I received this book for free from Netgalley in exchange for an honest review. This does not affect my opinion of the book or the content of my review.
Originally posted on 125Pages.com
The Bollywood Bride by Sonali Dev
Published by Kensington Publishing Corporationon September 29, 2015
Genres: Fiction, Contemporary Women, Romance
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Ria Parkar is Bollywood's favorite Ice Princess--beautiful, poised, and scandal-proof--until one impulsive act threatens to expose her destructive past. Traveling home to Chicago for her cousin's wedding offers a chance to diffuse the coming media storm and find solace in family, food, and outsized celebrations that are like one of her vibrant movies come to life. But it also means confronting Vikram Jathar. Ria and Vikram spent childhood summers together, a world away from Ria's exclusive boarding school in Mumbai. Their friendship grew seamlessly into love--until Ria made a shattering decision. As far as Vikram is concerned, Ria sold her soul for stardom and it's taken him years to rebuild his life. But beneath his pent-up anger, their bond remains unchanged. And now, among those who know her best, Ria may find the courage to face the secrets she's been guarding for everyone else's benefit--and a chance to stop acting and start living. Rich with details of modern Indian-American life, here is a warm, sexy, and witty story of love, family, and the difficult choices that arise in the name of both.
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♦ There is nothing better than picking up a book that you think will be a light chick lit read and it is so much more! The Bollywood Bride is one of those books. It was so nuanced and the characters just shone. Ria is a Bollywood actress nicknamed the Ice Princess for her ability to shut everyone and everything out. For ten years she has maintained this façade and is terrified of anyone finding out the truth of her history. The buildup between past and present was very well done and the glimpses of Ria’s past were like little treats in the story. The culture and traditions were almost a character in themselves and only added to the artful storytelling.The Bollywood Bride surprised me with it’s depth and honesty. The sub-plot touching on the stigma of mental illness was particularly well done. So please do yourself a favor and don’t bypass this one thinking it is just another chick lit read; it is so much more.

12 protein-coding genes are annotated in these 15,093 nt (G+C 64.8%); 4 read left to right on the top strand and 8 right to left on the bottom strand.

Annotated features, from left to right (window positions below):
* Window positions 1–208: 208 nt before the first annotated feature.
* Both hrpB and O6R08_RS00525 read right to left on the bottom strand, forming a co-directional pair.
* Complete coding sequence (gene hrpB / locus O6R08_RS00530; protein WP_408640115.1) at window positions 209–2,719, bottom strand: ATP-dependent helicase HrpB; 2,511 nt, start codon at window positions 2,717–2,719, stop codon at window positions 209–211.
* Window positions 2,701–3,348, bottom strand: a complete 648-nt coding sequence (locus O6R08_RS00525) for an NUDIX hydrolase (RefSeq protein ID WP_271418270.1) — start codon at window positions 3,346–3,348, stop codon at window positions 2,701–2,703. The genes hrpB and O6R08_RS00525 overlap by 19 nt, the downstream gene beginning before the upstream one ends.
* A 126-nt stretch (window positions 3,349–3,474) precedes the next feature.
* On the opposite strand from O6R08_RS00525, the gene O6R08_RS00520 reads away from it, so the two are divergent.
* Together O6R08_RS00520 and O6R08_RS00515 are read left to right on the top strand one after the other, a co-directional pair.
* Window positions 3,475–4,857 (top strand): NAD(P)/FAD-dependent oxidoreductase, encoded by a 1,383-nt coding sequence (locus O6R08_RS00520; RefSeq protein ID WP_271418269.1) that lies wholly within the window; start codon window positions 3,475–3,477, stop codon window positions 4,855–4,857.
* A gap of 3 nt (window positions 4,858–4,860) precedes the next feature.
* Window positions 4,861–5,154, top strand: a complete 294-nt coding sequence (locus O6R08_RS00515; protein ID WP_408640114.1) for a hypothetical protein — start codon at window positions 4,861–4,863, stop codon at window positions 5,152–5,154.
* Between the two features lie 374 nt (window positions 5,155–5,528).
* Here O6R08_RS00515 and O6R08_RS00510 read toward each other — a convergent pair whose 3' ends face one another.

◊ Favorite lines from Chapter 30 – “The past week in Bristol had gone by like a slow, suspended dream. Ria took turns hurtling between feeling like a clean slate and a ten-ton truck loaded with baggage, both ancient and newborn, sullied and pure as freshly tilled earth. Through it all, Vikram stayed with her, inside her. She clung to him. To the warm, soothing memories of him. It was all she had, it was all she would ever need. It hurt. Sometimes the pain was slow and aching , sometimes stark and maddening. She savored every bit of it like a gift. She would not give it up for anything. He was finally safe from her. She would never see him again, but she had this.”
¤ Biggest cliché – Adults should talk to each other not just run away.
Δ What books depicting a culture other than your own have you really enjoyed lately?